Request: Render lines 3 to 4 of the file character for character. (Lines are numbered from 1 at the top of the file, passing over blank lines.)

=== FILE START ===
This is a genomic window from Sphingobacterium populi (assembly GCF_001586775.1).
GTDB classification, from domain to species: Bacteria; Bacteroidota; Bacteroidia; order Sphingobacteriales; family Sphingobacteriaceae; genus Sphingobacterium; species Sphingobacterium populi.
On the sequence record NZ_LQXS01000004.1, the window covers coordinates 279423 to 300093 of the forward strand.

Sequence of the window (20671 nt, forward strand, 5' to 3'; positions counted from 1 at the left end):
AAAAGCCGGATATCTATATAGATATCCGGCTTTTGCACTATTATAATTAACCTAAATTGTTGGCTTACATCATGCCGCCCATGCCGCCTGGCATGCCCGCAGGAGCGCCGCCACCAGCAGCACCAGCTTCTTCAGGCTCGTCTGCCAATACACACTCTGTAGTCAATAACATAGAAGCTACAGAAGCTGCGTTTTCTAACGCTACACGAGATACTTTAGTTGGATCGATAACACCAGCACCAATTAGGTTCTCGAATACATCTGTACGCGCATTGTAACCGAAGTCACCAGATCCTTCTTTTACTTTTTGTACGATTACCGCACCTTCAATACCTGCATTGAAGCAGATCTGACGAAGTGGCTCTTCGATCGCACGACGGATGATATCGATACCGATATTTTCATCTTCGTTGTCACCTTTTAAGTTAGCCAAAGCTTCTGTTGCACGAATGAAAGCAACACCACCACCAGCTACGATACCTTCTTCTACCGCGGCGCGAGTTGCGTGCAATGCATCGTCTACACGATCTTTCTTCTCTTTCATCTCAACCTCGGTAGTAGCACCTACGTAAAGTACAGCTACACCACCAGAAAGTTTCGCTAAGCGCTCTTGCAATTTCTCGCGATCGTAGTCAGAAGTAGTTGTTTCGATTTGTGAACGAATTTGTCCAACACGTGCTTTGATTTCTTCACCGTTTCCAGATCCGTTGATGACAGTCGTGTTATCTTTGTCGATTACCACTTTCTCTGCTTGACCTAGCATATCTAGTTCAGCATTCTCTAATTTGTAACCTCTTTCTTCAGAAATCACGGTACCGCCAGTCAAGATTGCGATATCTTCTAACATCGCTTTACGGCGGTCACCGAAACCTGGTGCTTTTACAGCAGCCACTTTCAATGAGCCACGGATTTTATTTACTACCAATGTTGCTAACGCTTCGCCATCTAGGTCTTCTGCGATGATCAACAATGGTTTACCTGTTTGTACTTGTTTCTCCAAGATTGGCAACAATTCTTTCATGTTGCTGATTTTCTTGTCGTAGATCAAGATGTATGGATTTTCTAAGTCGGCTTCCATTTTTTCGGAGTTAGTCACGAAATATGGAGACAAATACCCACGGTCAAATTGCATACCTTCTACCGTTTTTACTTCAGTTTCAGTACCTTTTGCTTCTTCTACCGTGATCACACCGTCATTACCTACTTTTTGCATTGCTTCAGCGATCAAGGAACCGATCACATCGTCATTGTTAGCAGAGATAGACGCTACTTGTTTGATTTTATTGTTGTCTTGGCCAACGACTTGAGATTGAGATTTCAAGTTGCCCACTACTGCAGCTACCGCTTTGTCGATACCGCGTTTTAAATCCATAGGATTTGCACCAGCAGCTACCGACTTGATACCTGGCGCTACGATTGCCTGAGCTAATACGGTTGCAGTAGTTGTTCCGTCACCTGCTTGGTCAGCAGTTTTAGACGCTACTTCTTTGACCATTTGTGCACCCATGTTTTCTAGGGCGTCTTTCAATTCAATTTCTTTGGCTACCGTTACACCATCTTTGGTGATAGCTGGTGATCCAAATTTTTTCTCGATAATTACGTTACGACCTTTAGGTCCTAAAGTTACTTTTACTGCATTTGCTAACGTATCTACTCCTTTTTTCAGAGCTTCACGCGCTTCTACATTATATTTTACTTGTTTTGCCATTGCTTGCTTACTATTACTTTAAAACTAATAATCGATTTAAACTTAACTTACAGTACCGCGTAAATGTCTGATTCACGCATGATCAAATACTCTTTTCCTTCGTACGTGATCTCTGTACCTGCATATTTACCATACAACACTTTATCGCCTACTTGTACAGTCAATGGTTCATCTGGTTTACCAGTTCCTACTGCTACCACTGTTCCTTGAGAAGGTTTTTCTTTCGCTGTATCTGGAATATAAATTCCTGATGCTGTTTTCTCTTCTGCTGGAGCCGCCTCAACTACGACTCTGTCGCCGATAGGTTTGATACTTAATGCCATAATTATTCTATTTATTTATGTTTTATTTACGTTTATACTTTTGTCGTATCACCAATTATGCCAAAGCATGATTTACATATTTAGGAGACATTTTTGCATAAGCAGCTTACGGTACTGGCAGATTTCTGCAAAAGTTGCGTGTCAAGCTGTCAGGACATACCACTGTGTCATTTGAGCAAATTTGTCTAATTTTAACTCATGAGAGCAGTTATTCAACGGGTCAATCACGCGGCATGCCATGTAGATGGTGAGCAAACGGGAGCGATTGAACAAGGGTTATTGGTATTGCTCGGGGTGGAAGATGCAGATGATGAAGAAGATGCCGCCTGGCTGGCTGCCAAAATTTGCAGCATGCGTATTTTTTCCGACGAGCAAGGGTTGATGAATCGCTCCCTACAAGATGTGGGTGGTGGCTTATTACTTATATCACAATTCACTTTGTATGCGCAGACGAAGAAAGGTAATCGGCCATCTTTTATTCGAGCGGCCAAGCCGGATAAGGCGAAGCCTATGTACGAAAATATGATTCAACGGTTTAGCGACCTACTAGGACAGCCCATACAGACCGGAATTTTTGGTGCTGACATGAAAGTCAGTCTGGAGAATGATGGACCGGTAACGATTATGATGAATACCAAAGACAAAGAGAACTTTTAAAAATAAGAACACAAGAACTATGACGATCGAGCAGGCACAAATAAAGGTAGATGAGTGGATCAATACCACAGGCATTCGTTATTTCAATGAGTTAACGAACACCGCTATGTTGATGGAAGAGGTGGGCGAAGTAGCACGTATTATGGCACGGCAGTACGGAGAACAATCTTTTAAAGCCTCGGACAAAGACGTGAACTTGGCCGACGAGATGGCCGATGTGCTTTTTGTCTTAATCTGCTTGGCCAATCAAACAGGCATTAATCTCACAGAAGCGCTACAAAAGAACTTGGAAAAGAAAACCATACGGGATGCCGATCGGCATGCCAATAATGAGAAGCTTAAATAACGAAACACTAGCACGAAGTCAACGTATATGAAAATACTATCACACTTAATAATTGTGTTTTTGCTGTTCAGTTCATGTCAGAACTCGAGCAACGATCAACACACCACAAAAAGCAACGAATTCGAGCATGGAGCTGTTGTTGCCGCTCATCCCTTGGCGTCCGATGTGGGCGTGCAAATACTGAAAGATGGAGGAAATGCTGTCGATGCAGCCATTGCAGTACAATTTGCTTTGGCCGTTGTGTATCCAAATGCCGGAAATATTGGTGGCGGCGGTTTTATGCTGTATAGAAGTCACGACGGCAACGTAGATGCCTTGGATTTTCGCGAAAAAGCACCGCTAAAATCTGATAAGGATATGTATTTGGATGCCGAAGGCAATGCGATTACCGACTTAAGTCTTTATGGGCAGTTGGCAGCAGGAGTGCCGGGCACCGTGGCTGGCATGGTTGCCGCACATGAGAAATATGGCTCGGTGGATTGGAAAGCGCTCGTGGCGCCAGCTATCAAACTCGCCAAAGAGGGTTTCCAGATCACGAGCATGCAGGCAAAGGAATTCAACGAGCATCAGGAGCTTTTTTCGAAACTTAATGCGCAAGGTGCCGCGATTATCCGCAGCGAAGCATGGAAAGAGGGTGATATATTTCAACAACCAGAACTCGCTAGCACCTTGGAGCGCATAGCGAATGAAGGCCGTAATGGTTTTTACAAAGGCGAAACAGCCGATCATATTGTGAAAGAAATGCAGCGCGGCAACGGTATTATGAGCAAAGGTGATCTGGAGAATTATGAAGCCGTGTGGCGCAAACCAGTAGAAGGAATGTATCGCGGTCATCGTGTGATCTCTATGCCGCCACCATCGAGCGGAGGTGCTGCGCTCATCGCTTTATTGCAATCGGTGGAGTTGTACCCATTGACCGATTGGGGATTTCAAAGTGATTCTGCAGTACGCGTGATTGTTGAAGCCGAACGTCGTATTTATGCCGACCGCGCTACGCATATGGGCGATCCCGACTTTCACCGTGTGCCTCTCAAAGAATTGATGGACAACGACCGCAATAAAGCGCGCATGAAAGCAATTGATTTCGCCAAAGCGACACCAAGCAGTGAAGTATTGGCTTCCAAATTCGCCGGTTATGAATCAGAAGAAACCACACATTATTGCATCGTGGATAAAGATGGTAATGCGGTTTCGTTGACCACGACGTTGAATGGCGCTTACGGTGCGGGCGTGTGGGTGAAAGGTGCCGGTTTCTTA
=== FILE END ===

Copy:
On the sequence record NZ_LQXS01000004.1, the window covers coordinates 279423 to 300093 of the forward strand.

Sequence of the window (20671 nt, forward strand, 5' to 3'; positions counted from 1 at the left end):